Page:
In an essay for The Ringer, Lindsay Zoladz pinpoints the differences between what are increasingly accepted as two types of Millennials: the older, born in the Eighties and “old enough to remember what human interactions were like before [social media] came along”, and the younger, born in the Nineties and raised alongside the Internet. The critical difference is divergent attitudes toward irony and authenticity. The older “wants to make sure you know he’s never shopped at Urban Outfitters […] [the younger] is like, ‘they got dope t-shirts’”.
These sorts of generational caricatures are always reductive, but Zoladz hits it on the money by identifying the New Millennials with Chance The Rapper‘s widely acclaimed mixtape Coloring Book. If Drake and Kanye West epitomize what content farms have identified as millennial attitudes for the past ten years, Chance epitomizes the kids who’ve grown up reading that content with their fingers firmly planted on the DGAF-girl emoji. Coloring Book defers every postmodern strategy for hip hop coolness in favor of a self-conscious but nevertheless unapologetic celebration of the better things in life. It’s the album that was predicted by Chance’s Ultralight Beam verse, and it maintains the spirit that was introduced to the public this April by the unrepentantly cheezy video for lead single Angels.
Angels continues a trend of ascendent rappers engaging in literal acts of video ascension. The most salient examples came last year, first with Kendrick Lamar’s Alright, and later with it’s reflection in Vince Staples’s Lift Me Up. Kendrick’s departure from gravity comes from half-managed optimism, a reverse falling-with-style that makes the most of his unstable physics. He’s not in control, but does the best he can to enjoy the ride up until the last brutal shot when gravity finally kicks back in. Vince, on the other hand, is more despairing caught in a powerless upward draft that’s more reminiscent of the horrifying title sequence of the first season of HBO’s The Leftovers than it is to any sort of Ascension. Both videos speak to a lack of autonomy against an external force that dominates everyday life – the kind of structural force that was very much at the forefront of 2015 urban American politics.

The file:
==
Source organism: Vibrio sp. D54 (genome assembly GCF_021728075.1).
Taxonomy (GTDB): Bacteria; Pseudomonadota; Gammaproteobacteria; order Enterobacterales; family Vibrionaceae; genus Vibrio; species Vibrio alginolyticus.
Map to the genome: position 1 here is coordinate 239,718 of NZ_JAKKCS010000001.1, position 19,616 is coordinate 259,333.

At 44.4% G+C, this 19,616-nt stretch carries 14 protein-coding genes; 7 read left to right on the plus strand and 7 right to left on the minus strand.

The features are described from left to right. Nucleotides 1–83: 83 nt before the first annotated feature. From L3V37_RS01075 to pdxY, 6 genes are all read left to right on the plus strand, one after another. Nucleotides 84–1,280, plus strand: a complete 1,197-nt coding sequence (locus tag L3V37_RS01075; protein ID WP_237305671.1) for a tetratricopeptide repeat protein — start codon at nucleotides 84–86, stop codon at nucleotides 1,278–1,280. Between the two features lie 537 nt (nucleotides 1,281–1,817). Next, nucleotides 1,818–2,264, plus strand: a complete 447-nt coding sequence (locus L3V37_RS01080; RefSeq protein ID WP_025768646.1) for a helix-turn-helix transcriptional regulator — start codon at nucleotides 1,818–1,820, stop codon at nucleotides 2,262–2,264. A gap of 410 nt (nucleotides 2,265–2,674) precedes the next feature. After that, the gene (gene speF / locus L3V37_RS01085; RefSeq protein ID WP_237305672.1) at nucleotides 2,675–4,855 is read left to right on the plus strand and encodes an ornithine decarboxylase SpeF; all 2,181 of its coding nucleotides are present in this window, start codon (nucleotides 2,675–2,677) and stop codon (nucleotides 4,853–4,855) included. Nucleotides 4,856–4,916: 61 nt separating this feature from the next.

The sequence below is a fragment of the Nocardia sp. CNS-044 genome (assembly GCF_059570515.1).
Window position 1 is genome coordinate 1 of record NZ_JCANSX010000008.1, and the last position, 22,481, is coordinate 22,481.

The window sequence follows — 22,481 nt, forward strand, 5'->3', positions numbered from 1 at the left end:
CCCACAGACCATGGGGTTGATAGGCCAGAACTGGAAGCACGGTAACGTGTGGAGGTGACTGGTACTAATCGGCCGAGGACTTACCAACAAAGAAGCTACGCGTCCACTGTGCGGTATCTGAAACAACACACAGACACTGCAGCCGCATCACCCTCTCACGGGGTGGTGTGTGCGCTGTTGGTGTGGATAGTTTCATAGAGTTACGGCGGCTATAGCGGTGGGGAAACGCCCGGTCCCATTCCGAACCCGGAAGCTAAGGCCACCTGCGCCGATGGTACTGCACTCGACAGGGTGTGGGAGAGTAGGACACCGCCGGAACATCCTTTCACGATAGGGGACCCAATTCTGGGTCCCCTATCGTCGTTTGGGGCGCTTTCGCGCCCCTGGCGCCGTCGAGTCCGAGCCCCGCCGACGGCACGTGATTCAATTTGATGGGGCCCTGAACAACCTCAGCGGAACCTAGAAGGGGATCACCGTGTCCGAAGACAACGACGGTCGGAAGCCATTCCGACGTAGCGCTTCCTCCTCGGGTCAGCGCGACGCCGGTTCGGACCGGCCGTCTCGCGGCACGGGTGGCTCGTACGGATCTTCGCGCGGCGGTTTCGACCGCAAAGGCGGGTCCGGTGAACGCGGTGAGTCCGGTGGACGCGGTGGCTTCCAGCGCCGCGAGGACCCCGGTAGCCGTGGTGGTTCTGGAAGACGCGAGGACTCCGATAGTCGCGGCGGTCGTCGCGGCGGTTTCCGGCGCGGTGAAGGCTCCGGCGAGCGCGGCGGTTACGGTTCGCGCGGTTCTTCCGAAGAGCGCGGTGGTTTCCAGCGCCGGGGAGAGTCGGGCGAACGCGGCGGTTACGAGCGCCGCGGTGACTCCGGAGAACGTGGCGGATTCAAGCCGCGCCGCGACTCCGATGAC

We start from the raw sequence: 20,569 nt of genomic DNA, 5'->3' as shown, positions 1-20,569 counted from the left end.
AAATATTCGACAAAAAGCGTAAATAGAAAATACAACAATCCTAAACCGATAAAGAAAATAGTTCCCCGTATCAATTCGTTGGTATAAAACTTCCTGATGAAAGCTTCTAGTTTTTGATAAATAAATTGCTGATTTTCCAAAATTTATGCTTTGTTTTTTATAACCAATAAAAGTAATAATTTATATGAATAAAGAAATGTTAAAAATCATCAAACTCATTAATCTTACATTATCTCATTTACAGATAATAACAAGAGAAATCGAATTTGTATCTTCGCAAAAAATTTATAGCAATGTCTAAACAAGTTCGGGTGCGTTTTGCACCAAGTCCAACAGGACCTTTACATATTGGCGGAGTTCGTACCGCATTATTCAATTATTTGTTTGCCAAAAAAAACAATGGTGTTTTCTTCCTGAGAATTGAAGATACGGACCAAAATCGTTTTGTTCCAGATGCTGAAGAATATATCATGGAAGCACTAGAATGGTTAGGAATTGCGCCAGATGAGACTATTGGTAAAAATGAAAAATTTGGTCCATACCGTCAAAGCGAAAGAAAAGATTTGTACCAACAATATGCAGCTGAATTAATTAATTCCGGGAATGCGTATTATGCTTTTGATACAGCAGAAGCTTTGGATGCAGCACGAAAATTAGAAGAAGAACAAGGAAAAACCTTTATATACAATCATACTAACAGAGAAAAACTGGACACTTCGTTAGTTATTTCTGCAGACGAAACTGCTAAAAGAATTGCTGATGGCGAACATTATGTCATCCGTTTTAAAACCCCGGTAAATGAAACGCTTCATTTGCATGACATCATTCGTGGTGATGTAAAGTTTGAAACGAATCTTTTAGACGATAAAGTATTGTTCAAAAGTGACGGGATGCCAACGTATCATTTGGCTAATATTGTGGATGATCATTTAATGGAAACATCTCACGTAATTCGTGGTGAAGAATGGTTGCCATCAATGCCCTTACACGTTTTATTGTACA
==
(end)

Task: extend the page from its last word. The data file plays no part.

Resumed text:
Chance in 2016 wants none of that. His flirtation with weightlessness isn’t floating – it’s flight. Chicago artist Hebru Brantley’s Flyboy illustrations play a big role in the art direction, but the dominant reference point in Angels is Will Smith’s mostly terrible 2008 superhero movie Hancock. The inept superhero is a good archetype for Chance – he isn’t exactly in control, but he’s inarguably autonomous. He flies where he wants to fly, at the speed he wants to fly at (that is, way too fast). He only cedes that autonomy when he chooses to land – and when he does that, he gives himself over to the movement of the city he loves via roof of the Chicago L.
As someone who was born right on the Old/New Millennial cusp, there’s painful about watching all of this. There’s the cute line drawings, the unrepentant sweetness of lyrics like “clean up the streets so my daughter has some place to play”, Saba’s shit-eating grin. It goes against all of my irony-shielded sensibilities. I don’t want to hear about angels. I don’t want to watch a 23-year-old kid ride around on top of a train like he’s Chicago’s savior. I don’t want to listen to anyone speak to God in public.
But enthusiasm is infectious, and by the concluding halo I’m not only convinced that this is for real, but that Angels is a whole lot sweeter than any distancing sensation of coolness could ever feel. Part of that is Chance’s pure talent – lyrically it’s hard to imagine anyone other than Kendrick Lamar who can match him right now. But more importantly, as the inspirational posters Chance clearly grew up reading always say, it all about attitude. He looks absolutely convinced that he’s doing something awesome, and it’s a blast to get swept along with the spirit, coolness be damned. Angels is so New Millennial that he bleeds out the Old Millennial in me. It’s positive enough to inspire delusions of optimism. Like it’s spiritual forerunner Art Angels, it makes me want to be a good person.
In the final track on Coloring Book, Chance, sounding like he’s holding back tears as he bashfully mumbles into his shoulder, raps, “the people’s champ must be everything the people can’t be”. Out of context, that stinks of self-righteous arrogance, but at the end of Coloring Book it feels altogether genuine. If the art of celebrity is the maintenance of a public persona that supersedes our own, Chance, for once in contemporary hip hop, choses the Hero. There’s something deeply uncool about that in a culture where the complexity of the Antihero is our kneejerk answer for narrative authenticity. But in a world that’s swimming in increasingly reductive iterations of the same set of vices, from HBO to E! to the VMAs to Worldstar, it’s refreshing to see a kid step forward and try to be an angel. “Are you ready for your miracle?”, the choral outro to Coloring Book asks. Gosh darnit, why not?